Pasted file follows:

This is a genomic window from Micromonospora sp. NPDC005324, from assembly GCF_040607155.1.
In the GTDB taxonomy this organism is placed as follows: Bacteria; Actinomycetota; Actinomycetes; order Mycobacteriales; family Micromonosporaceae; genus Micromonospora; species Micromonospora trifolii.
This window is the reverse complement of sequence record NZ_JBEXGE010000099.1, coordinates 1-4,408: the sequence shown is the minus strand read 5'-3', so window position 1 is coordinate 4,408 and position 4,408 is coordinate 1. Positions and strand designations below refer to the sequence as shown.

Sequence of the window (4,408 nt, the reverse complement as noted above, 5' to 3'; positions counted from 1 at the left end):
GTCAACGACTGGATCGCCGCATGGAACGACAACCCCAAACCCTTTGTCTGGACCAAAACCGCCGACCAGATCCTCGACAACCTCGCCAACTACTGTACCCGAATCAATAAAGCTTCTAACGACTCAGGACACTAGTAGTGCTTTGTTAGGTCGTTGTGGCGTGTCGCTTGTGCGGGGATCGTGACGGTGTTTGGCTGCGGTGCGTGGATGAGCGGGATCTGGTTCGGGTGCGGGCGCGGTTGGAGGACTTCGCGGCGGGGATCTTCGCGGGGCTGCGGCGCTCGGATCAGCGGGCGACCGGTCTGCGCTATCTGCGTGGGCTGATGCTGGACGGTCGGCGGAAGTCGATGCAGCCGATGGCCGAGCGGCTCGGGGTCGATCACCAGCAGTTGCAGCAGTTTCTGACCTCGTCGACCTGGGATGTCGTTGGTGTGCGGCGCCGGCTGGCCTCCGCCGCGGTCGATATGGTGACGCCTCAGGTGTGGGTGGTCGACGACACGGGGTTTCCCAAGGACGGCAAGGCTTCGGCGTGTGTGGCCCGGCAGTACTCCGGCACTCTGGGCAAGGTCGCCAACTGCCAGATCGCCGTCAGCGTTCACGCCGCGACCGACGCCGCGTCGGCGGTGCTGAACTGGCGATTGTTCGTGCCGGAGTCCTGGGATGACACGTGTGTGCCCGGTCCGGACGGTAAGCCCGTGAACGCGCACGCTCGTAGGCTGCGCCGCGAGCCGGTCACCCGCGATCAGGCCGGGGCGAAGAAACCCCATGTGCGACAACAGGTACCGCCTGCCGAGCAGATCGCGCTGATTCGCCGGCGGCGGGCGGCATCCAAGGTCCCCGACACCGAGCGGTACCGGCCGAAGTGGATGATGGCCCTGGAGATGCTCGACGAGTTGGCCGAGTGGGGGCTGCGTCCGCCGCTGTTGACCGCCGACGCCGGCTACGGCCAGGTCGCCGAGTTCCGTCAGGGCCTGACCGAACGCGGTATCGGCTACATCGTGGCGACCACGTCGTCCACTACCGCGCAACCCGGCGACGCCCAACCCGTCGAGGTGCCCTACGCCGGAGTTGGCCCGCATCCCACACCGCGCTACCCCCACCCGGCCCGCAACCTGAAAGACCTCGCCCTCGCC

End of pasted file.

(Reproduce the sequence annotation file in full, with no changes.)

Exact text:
This is a genomic window from Micromonospora sp. NPDC005324, from assembly GCF_040607155.1.
In the GTDB taxonomy this organism is placed as follows: Bacteria; Actinomycetota; Actinomycetes; order Mycobacteriales; family Micromonosporaceae; genus Micromonospora; species Micromonospora trifolii.
This window is the reverse complement of sequence record NZ_JBEXGE010000099.1, coordinates 1-4,408: the sequence shown is the minus strand read 5'-3', so window position 1 is coordinate 4,408 and position 4,408 is coordinate 1. Positions and strand designations below refer to the sequence as shown.

Sequence of the window (4,408 nt, the reverse complement as noted above, 5' to 3'; positions counted from 1 at the left end):
GTCAACGACTGGATCGCCGCATGGAACGACAACCCCAAACCCTTTGTCTGGACCAAAACCGCCGACCAGATCCTCGACAACCTCGCCAACTACTGTACCCGAATCAATAAAGCTTCTAACGACTCAGGACACTAGTAGTGCTTTGTTAGGTCGTTGTGGCGTGTCGCTTGTGCGGGGATCGTGACGGTGTTTGGCTGCGGTGCGTGGATGAGCGGGATCTGGTTCGGGTGCGGGCGCGGTTGGAGGACTTCGCGGCGGGGATCTTCGCGGGGCTGCGGCGCTCGGATCAGCGGGCGACCGGTCTGCGCTATCTGCGTGGGCTGATGCTGGACGGTCGGCGGAAGTCGATGCAGCCGATGGCCGAGCGGCTCGGGGTCGATCACCAGCAGTTGCAGCAGTTTCTGACCTCGTCGACCTGGGATGTCGTTGGTGTGCGGCGCCGGCTGGCCTCCGCCGCGGTCGATATGGTGACGCCTCAGGTGTGGGTGGTCGACGACACGGGGTTTCCCAAGGACGGCAAGGCTTCGGCGTGTGTGGCCCGGCAGTACTCCGGCACTCTGGGCAAGGTCGCCAACTGCCAGATCGCCGTCAGCGTTCACGCCGCGACCGACGCCGCGTCGGCGGTGCTGAACTGGCGATTGTTCGTGCCGGAGTCCTGGGATGACACGTGTGTGCCCGGTCCGGACGGTAAGCCCGTGAACGCGCACGCTCGTAGGCTGCGCCGCGAGCCGGTCACCCGCGATCAGGCCGGGGCGAAGAAACCCCATGTGCGACAACAGGTACCGCCTGCCGAGCAGATCGCGCTGATTCGCCGGCGGCGGGCGGCATCCAAGGTCCCCGACACCGAGCGGTACCGGCCGAAGTGGATGATGGCCCTGGAGATGCTCGACGAGTTGGCCGAGTGGGGGCTGCGTCCGCCGCTGTTGACCGCCGACGCCGGCTACGGCCAGGTCGCCGAGTTCCGTCAGGGCCTGACCGAACGCGGTATCGGCTACATCGTGGCGACCACGTCGTCCACTACCGCGCAACCCGGCGACGCCCAACCCGTCGAGGTGCCCTACGCCGGAGTTGGCCCGCATCCCACACCGCGCTACCCCCACCCGGCCCGCAACCTGAAAGACCTCGCCCTCGCC